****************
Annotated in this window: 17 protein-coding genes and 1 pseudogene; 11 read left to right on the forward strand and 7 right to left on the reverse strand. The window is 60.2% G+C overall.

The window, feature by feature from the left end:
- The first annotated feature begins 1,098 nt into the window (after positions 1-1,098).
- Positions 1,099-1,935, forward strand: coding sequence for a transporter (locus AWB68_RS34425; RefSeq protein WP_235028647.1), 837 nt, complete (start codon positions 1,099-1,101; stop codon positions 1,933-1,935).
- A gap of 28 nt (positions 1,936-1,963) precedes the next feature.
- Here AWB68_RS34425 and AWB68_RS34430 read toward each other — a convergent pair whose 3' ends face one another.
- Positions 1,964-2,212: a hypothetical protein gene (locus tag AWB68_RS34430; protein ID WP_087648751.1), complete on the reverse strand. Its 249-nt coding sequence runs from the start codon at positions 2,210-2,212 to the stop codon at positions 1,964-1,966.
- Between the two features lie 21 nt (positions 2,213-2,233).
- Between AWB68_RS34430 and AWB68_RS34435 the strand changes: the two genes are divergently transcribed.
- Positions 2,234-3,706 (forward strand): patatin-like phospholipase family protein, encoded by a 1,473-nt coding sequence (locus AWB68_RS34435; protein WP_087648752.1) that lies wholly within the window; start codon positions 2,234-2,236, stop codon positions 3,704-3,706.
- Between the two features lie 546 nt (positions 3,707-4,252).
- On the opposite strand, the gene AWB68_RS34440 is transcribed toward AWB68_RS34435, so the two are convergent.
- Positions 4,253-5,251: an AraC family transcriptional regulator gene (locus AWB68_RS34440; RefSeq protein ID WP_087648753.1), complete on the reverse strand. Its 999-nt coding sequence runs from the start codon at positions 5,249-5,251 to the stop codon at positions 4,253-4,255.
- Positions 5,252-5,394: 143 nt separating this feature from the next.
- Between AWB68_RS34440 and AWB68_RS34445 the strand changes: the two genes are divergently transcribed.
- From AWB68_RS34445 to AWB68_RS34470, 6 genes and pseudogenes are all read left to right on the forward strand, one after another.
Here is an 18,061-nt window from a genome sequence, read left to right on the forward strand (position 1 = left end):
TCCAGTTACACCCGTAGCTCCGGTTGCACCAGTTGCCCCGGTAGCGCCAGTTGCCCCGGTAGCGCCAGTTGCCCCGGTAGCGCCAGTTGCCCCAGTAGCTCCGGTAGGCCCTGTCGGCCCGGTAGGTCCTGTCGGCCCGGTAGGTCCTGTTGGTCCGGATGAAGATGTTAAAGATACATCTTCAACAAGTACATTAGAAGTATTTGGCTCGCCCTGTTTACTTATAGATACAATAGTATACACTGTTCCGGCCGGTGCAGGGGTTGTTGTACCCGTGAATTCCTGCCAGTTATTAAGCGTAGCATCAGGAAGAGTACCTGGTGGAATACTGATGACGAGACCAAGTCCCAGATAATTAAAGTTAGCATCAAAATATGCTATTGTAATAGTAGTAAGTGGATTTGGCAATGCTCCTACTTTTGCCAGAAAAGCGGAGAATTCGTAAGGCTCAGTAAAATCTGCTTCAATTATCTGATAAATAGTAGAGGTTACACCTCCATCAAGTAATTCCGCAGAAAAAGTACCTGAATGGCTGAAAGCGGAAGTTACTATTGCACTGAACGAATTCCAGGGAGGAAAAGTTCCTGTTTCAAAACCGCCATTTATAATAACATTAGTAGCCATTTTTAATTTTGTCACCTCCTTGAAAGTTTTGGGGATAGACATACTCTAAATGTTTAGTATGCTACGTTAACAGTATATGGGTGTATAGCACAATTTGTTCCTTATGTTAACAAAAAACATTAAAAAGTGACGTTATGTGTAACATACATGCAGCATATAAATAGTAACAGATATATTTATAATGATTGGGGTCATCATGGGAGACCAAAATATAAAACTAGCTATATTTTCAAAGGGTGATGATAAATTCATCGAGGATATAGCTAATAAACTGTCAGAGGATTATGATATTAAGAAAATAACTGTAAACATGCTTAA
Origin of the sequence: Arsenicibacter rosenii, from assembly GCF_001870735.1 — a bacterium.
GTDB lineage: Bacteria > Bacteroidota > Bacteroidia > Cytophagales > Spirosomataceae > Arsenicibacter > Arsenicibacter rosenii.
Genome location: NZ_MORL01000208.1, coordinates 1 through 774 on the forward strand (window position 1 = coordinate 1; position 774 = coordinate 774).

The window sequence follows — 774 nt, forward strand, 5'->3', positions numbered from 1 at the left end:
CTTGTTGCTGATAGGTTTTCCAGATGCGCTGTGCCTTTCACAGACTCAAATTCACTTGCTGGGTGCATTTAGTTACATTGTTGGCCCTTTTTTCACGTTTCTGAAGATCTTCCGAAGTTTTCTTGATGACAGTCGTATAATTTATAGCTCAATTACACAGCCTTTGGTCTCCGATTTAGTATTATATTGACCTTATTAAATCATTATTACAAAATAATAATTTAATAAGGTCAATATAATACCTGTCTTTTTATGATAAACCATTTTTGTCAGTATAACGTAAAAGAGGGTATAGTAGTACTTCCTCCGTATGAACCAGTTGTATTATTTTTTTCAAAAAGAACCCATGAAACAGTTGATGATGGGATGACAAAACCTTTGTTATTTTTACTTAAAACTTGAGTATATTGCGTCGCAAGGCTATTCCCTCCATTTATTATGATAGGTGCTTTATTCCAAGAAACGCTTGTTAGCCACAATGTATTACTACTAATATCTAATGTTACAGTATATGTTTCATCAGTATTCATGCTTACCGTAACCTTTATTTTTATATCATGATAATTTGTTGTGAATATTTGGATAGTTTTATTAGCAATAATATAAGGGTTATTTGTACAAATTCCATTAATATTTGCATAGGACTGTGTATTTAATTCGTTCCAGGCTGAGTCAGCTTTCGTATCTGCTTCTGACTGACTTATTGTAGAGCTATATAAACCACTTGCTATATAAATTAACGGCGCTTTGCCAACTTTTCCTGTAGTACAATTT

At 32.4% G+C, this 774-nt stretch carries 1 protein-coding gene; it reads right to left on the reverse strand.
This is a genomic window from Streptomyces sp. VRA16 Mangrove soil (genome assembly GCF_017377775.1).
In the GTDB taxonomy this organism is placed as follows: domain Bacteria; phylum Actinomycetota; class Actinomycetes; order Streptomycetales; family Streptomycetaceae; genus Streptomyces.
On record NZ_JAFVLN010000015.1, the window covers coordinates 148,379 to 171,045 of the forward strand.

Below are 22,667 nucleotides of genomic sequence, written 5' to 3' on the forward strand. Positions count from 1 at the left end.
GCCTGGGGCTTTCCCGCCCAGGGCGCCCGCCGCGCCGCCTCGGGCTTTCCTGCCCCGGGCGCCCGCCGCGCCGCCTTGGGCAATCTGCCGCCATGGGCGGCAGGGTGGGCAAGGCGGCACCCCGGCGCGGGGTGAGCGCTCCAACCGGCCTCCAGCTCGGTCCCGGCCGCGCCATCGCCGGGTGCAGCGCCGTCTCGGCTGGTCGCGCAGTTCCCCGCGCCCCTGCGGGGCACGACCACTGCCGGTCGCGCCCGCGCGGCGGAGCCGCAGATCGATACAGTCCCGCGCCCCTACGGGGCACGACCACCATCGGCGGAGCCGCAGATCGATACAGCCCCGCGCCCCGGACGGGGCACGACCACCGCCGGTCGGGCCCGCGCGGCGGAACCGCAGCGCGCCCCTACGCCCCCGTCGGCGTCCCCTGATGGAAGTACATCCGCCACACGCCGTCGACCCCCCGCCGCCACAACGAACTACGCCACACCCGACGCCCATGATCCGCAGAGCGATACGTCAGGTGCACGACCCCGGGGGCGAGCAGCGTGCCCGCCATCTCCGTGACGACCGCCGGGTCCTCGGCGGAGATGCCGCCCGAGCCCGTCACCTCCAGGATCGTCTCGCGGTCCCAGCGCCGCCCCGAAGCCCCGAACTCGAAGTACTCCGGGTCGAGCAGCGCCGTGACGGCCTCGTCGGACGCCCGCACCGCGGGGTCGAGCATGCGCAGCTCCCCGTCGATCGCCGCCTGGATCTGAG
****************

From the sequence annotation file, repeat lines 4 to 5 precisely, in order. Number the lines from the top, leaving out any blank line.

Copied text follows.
- Positions 1,099-1,935, forward strand: coding sequence for a transporter (locus AWB68_RS34425; RefSeq protein WP_235028647.1), 837 nt, complete (start codon positions 1,099-1,101; stop codon positions 1,933-1,935).
- A gap of 28 nt (positions 1,936-1,963) precedes the next feature.